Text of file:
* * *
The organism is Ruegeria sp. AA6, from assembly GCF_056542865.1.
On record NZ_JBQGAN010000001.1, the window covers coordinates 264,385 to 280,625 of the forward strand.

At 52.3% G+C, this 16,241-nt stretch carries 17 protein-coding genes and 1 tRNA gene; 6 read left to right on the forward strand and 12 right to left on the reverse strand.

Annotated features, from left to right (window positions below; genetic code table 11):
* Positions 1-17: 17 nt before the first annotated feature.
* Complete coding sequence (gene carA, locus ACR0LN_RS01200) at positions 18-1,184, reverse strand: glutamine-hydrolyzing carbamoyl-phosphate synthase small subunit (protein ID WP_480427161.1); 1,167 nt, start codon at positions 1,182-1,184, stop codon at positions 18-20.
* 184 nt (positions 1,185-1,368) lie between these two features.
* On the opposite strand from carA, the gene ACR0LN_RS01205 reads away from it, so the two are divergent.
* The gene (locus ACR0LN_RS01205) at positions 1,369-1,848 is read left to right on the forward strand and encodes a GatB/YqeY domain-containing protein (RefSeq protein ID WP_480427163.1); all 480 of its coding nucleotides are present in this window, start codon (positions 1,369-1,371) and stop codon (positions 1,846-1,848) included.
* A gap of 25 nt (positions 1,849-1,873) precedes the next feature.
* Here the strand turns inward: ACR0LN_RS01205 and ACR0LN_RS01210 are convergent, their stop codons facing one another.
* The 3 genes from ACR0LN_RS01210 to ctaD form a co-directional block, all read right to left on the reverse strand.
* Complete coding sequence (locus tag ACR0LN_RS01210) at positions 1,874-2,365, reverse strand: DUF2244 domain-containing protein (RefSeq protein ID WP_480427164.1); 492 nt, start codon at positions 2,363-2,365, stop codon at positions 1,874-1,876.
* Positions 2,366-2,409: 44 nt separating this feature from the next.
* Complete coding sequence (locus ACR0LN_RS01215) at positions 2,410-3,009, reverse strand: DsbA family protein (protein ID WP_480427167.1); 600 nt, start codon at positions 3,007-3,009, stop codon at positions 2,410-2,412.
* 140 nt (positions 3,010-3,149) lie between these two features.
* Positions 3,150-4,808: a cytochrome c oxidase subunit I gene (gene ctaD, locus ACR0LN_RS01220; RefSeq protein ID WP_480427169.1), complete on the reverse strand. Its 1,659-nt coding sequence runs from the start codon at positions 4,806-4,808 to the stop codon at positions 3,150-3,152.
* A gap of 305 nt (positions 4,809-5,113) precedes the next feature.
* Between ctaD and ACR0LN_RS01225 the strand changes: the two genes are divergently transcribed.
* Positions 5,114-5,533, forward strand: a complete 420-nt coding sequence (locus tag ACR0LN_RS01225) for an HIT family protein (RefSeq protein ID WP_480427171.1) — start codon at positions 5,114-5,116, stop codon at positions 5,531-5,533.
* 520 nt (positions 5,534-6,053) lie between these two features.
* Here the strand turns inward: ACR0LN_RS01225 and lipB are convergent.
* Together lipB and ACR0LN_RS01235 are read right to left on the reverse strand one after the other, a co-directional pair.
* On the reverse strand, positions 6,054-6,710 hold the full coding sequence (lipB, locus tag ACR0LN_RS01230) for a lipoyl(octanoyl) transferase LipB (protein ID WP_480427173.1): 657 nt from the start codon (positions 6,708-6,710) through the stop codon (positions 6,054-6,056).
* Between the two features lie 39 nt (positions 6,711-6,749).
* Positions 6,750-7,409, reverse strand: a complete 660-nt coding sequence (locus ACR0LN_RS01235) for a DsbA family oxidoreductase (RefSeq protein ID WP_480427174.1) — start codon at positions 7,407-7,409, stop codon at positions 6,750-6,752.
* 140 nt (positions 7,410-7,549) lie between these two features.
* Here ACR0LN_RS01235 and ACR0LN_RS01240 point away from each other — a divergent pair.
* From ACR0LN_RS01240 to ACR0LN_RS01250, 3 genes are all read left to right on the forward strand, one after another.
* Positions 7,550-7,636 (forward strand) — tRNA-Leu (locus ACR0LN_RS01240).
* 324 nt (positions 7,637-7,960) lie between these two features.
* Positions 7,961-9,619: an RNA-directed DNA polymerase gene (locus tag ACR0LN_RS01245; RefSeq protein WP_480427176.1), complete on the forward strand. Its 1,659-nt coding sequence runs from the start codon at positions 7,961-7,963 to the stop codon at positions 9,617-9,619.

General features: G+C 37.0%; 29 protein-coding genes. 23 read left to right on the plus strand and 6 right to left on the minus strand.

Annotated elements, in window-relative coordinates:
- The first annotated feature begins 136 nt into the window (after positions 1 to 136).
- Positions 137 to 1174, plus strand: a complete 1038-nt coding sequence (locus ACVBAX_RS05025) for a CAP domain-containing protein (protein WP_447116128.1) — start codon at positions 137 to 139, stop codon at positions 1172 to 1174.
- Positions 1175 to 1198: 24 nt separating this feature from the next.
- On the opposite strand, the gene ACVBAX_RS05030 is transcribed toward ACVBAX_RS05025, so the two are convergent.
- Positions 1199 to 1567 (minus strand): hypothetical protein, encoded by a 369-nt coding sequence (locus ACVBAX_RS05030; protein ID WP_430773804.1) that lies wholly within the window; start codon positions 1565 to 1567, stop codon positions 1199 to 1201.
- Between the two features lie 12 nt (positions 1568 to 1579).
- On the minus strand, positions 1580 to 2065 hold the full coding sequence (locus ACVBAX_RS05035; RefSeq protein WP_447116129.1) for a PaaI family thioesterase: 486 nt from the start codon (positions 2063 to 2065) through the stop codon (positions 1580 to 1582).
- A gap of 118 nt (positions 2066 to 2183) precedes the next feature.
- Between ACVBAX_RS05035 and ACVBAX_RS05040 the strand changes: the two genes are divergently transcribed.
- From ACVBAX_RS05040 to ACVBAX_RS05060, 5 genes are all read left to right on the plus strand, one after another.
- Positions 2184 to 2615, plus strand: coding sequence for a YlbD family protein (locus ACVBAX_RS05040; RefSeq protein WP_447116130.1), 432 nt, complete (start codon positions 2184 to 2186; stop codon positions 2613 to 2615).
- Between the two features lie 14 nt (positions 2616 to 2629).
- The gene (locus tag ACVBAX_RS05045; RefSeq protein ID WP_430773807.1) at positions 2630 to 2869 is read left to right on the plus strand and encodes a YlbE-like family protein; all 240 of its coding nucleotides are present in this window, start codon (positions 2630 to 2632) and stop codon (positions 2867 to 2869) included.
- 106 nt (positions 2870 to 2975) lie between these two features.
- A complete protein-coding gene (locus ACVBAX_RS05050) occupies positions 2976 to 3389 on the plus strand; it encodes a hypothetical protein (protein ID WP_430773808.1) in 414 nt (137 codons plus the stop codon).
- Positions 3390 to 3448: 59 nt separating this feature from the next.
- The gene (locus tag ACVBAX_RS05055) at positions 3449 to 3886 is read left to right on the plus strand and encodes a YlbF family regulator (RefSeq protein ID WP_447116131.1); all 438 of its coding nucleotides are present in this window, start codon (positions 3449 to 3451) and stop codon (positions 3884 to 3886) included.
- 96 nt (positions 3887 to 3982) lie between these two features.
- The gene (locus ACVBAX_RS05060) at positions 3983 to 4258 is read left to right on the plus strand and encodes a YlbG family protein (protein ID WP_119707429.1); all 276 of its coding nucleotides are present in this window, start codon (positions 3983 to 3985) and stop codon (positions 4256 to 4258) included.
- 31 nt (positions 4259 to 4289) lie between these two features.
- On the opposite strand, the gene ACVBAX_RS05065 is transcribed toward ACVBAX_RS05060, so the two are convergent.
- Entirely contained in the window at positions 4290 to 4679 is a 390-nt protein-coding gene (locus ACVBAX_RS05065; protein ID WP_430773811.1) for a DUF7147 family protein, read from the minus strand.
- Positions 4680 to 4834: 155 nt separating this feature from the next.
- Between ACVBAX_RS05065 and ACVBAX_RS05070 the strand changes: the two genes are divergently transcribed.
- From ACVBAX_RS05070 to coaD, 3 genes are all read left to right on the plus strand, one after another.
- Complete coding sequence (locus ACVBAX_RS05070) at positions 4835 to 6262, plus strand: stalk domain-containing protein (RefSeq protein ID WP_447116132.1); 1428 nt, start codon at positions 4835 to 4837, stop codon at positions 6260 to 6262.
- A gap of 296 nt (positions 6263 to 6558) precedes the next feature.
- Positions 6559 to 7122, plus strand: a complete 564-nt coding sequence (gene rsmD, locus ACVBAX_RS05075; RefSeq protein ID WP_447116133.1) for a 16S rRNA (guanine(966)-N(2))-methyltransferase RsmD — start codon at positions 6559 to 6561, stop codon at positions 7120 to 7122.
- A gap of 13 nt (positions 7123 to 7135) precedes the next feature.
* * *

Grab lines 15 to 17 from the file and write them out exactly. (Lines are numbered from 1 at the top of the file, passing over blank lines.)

* Complete coding sequence (locus ACR0LN_RS01215) at positions 2,410-3,009, reverse strand: DsbA family protein (protein ID WP_480427167.1); 600 nt, start codon at positions 3,007-3,009, stop codon at positions 2,410-2,412.
* 140 nt (positions 3,010-3,149) lie between these two features.
* Positions 3,150-4,808: a cytochrome c oxidase subunit I gene (gene ctaD, locus ACR0LN_RS01220; RefSeq protein ID WP_480427169.1), complete on the reverse strand. Its 1,659-nt coding sequence runs from the start codon at positions 4,806-4,808 to the stop codon at positions 3,150-3,152.